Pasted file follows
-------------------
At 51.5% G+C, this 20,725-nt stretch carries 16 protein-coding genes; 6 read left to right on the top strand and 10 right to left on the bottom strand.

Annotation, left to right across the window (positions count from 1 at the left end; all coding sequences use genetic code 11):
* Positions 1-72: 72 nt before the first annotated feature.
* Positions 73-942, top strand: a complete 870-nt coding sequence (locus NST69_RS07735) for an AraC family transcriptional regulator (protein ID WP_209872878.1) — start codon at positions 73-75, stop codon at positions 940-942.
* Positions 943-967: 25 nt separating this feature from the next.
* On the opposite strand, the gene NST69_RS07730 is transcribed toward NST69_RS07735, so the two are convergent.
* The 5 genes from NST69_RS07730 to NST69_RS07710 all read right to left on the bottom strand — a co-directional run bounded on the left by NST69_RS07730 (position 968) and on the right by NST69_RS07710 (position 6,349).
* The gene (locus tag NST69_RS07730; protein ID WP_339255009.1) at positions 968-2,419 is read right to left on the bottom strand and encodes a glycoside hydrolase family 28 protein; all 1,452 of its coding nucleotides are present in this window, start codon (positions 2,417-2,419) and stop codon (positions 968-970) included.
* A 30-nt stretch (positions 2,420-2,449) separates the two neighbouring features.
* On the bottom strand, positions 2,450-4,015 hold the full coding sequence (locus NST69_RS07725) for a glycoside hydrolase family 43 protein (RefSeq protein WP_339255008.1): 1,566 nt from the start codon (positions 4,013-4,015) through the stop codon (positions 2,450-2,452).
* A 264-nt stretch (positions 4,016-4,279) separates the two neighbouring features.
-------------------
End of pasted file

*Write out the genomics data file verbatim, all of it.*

At 51.5% G+C, this 20,725-nt stretch carries 16 protein-coding genes; 6 read left to right on the top strand and 10 right to left on the bottom strand.

Annotation, left to right across the window (positions count from 1 at the left end; all coding sequences use genetic code 11):
* Positions 1-72: 72 nt before the first annotated feature.
* Positions 73-942, top strand: a complete 870-nt coding sequence (locus NST69_RS07735) for an AraC family transcriptional regulator (protein ID WP_209872878.1) — start codon at positions 73-75, stop codon at positions 940-942.
* Positions 943-967: 25 nt separating this feature from the next.
* On the opposite strand, the gene NST69_RS07730 is transcribed toward NST69_RS07735, so the two are convergent.
* The 5 genes from NST69_RS07730 to NST69_RS07710 all read right to left on the bottom strand — a co-directional run bounded on the left by NST69_RS07730 (position 968) and on the right by NST69_RS07710 (position 6,349).
* The gene (locus tag NST69_RS07730; protein ID WP_339255009.1) at positions 968-2,419 is read right to left on the bottom strand and encodes a glycoside hydrolase family 28 protein; all 1,452 of its coding nucleotides are present in this window, start codon (positions 2,417-2,419) and stop codon (positions 968-970) included.
* A 30-nt stretch (positions 2,420-2,449) separates the two neighbouring features.
* On the bottom strand, positions 2,450-4,015 hold the full coding sequence (locus NST69_RS07725) for a glycoside hydrolase family 43 protein (RefSeq protein WP_339255008.1): 1,566 nt from the start codon (positions 4,013-4,015) through the stop codon (positions 2,450-2,452).
* A 264-nt stretch (positions 4,016-4,279) separates the two neighbouring features.